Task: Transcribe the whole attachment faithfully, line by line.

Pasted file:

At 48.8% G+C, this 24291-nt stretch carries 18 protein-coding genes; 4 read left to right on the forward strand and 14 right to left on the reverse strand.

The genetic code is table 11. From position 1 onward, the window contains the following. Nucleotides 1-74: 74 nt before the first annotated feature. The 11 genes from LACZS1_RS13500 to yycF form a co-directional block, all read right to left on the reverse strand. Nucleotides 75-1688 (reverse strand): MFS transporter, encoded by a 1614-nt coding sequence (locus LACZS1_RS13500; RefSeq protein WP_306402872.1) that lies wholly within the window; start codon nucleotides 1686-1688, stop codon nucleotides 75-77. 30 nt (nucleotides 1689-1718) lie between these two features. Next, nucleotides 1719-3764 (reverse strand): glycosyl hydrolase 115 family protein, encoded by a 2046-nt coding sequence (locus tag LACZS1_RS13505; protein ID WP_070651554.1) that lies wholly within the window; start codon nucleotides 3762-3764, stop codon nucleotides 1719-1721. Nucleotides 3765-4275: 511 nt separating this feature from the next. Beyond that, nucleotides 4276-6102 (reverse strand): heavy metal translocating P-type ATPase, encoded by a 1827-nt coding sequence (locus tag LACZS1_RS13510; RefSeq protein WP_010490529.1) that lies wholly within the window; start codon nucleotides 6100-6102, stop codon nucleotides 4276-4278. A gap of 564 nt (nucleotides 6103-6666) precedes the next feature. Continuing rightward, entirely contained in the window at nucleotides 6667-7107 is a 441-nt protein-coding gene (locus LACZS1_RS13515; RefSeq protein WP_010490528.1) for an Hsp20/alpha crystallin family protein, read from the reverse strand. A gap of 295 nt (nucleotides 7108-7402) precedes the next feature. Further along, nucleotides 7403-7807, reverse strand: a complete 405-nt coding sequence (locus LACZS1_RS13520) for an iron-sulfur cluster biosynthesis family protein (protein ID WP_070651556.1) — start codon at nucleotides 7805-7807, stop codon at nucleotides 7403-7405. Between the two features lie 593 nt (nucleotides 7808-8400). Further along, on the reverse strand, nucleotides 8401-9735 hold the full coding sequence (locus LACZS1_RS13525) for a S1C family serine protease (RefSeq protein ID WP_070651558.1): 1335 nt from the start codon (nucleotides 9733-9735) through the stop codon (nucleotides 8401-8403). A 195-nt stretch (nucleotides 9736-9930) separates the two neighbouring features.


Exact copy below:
At 48.8% G+C, this 24291-nt stretch carries 18 protein-coding genes; 4 read left to right on the forward strand and 14 right to left on the reverse strand.

The genetic code is table 11. From position 1 onward, the window contains the following. Nucleotides 1-74: 74 nt before the first annotated feature. The 11 genes from LACZS1_RS13500 to yycF form a co-directional block, all read right to left on the reverse strand. Nucleotides 75-1688 (reverse strand): MFS transporter, encoded by a 1614-nt coding sequence (locus LACZS1_RS13500; RefSeq protein WP_306402872.1) that lies wholly within the window; start codon nucleotides 1686-1688, stop codon nucleotides 75-77. 30 nt (nucleotides 1689-1718) lie between these two features. Next, nucleotides 1719-3764 (reverse strand): glycosyl hydrolase 115 family protein, encoded by a 2046-nt coding sequence (locus tag LACZS1_RS13505; protein ID WP_070651554.1) that lies wholly within the window; start codon nucleotides 3762-3764, stop codon nucleotides 1719-1721. Nucleotides 3765-4275: 511 nt separating this feature from the next. Beyond that, nucleotides 4276-6102 (reverse strand): heavy metal translocating P-type ATPase, encoded by a 1827-nt coding sequence (locus tag LACZS1_RS13510; RefSeq protein WP_010490529.1) that lies wholly within the window; start codon nucleotides 6100-6102, stop codon nucleotides 4276-4278. A gap of 564 nt (nucleotides 6103-6666) precedes the next feature. Continuing rightward, entirely contained in the window at nucleotides 6667-7107 is a 441-nt protein-coding gene (locus LACZS1_RS13515; RefSeq protein WP_010490528.1) for an Hsp20/alpha crystallin family protein, read from the reverse strand. A gap of 295 nt (nucleotides 7108-7402) precedes the next feature. Further along, nucleotides 7403-7807, reverse strand: a complete 405-nt coding sequence (locus LACZS1_RS13520) for an iron-sulfur cluster biosynthesis family protein (protein ID WP_070651556.1) — start codon at nucleotides 7805-7807, stop codon at nucleotides 7403-7405. Between the two features lie 593 nt (nucleotides 7808-8400). Further along, on the reverse strand, nucleotides 8401-9735 hold the full coding sequence (locus LACZS1_RS13525) for a S1C family serine protease (RefSeq protein ID WP_070651558.1): 1335 nt from the start codon (nucleotides 9733-9735) through the stop codon (nucleotides 8401-8403). A 195-nt stretch (nucleotides 9736-9930) separates the two neighbouring features.